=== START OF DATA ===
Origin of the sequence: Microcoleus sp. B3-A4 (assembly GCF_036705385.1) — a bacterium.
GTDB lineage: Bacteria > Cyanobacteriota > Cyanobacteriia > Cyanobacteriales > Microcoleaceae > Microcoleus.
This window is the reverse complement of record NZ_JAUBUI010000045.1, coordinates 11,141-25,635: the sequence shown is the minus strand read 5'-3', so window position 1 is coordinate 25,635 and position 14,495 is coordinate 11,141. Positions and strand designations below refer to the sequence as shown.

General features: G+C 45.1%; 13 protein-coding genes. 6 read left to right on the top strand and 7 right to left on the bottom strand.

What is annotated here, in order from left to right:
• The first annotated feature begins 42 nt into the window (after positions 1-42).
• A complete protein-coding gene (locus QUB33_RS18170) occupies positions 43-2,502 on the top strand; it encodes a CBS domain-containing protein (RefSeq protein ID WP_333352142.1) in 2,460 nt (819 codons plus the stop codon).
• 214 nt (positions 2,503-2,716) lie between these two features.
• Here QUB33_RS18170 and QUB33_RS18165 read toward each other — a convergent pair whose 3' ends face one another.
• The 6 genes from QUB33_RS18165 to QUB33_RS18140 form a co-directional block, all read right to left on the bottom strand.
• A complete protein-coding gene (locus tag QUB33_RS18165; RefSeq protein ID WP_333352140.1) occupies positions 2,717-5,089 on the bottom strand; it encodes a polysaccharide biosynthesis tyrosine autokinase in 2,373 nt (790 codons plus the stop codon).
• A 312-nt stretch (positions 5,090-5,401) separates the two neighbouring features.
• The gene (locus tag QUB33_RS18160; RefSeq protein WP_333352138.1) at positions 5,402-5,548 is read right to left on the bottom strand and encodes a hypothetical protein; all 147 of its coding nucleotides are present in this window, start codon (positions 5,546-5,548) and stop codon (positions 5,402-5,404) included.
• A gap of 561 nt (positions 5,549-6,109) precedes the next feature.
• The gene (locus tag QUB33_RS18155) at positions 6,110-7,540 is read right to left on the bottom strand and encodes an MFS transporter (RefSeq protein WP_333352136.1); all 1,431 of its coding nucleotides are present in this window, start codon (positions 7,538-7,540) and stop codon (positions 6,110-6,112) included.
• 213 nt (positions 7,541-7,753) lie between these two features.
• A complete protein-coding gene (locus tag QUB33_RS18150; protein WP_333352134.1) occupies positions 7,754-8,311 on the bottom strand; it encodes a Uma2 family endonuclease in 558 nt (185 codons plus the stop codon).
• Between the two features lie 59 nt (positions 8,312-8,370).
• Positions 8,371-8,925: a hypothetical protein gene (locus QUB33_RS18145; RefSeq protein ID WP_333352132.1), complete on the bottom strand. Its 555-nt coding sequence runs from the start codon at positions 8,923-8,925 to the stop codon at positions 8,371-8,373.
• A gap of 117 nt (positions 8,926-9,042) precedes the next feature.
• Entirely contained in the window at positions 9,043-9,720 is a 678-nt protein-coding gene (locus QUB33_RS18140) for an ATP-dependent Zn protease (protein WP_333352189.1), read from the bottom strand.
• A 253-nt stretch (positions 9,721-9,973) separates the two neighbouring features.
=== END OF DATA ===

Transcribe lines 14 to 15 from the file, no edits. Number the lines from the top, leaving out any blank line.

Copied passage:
• A gap of 561 nt (positions 5,549-6,109) precedes the next feature.
• The gene (locus tag QUB33_RS18155) at positions 6,110-7,540 is read right to left on the bottom strand and encodes an MFS transporter (RefSeq protein WP_333352136.1); all 1,431 of its coding nucleotides are present in this window, start codon (positions 7,538-7,540) and stop codon (positions 6,110-6,112) included.